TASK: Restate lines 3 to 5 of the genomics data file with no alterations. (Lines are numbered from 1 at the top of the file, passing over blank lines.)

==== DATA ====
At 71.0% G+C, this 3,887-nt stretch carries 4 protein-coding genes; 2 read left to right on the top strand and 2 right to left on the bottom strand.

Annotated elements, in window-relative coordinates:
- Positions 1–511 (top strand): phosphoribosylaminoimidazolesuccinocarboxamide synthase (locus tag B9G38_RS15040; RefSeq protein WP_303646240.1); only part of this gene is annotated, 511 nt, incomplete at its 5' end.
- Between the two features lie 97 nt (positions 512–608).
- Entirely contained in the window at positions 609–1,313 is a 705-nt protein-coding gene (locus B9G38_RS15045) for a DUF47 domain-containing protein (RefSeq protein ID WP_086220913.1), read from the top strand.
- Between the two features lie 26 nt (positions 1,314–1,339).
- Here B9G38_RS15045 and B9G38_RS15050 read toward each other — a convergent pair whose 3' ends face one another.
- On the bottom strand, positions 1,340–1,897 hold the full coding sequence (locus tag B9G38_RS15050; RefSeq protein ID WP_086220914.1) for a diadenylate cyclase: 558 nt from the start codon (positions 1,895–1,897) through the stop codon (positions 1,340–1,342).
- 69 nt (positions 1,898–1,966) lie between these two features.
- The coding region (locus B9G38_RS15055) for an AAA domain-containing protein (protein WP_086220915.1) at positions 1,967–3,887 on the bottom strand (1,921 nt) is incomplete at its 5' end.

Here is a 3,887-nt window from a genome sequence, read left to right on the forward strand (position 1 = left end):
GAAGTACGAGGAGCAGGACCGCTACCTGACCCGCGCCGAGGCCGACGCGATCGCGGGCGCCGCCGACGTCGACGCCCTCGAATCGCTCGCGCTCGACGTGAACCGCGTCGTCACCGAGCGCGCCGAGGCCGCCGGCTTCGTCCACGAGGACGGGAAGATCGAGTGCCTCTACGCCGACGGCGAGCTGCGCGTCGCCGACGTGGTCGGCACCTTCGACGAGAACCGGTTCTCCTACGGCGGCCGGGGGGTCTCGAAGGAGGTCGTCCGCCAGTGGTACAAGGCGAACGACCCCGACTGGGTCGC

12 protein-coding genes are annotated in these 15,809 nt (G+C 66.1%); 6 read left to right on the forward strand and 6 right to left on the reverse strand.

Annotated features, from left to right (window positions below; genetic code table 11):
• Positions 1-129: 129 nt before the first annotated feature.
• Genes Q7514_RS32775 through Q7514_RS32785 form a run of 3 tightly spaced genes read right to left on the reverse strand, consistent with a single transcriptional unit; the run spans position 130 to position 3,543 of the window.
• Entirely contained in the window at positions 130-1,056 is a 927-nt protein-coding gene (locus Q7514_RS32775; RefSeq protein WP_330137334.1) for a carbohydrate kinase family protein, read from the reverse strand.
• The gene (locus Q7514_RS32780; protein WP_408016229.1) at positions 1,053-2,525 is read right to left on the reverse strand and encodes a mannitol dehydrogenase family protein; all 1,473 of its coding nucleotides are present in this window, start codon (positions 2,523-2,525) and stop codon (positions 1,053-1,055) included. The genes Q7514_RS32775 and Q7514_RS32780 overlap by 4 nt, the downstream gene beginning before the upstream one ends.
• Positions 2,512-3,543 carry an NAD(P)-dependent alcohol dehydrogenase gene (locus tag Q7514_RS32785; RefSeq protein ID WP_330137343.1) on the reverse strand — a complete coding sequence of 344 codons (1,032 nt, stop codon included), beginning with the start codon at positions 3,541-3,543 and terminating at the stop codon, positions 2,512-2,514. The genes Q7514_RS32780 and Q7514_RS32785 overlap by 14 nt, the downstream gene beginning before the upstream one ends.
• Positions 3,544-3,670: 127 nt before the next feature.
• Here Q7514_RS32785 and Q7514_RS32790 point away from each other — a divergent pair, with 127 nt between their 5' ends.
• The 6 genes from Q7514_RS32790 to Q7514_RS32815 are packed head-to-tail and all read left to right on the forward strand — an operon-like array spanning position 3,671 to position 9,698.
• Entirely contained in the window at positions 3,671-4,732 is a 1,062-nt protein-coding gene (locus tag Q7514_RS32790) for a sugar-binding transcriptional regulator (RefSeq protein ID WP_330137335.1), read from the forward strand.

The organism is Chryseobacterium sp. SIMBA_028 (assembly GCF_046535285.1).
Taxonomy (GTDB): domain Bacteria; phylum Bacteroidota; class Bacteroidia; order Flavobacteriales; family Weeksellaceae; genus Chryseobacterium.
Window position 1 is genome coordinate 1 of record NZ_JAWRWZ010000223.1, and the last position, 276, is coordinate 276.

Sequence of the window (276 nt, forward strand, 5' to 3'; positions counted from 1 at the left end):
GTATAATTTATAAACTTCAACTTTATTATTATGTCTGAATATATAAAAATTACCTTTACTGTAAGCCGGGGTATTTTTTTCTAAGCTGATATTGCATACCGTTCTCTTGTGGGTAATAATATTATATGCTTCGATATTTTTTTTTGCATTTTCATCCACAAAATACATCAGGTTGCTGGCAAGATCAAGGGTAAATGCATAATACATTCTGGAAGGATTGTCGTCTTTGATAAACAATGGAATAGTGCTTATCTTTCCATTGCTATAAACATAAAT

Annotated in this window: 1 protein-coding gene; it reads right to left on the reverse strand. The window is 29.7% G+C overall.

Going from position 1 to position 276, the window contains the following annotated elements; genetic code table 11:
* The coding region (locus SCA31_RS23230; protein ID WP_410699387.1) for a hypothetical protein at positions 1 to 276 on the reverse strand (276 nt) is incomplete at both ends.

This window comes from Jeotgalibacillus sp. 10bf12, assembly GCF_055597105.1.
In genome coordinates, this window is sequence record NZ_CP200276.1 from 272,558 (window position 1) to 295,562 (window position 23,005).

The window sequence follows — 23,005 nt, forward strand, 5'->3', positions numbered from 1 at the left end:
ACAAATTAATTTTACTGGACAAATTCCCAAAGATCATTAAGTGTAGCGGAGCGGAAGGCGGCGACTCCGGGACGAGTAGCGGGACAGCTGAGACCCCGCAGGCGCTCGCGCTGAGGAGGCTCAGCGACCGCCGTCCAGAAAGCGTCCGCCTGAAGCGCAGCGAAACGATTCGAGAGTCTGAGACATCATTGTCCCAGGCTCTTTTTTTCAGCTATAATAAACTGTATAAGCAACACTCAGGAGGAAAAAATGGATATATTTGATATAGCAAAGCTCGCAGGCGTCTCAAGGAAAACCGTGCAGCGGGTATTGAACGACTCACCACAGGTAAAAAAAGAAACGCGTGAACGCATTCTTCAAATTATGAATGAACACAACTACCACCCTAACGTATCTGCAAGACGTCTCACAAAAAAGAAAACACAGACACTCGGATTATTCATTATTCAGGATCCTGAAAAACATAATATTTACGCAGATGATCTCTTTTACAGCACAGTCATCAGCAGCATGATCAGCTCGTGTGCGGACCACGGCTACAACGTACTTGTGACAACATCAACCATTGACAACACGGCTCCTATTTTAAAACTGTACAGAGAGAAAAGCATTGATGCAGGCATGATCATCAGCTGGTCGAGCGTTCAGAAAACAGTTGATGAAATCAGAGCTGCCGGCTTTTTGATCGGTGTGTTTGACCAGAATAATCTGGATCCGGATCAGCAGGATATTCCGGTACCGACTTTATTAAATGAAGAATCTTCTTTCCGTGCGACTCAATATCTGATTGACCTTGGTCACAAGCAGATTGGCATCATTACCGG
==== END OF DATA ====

- Positions 1–511 (top strand): phosphoribosylaminoimidazolesuccinocarboxamide synthase (locus tag B9G38_RS15040; RefSeq protein WP_303646240.1); only part of this gene is annotated, 511 nt, incomplete at its 5' end.
- Between the two features lie 97 nt (positions 512–608).
- Entirely contained in the window at positions 609–1,313 is a 705-nt protein-coding gene (locus B9G38_RS15045) for a DUF47 domain-containing protein (RefSeq protein ID WP_086220913.1), read from the top strand.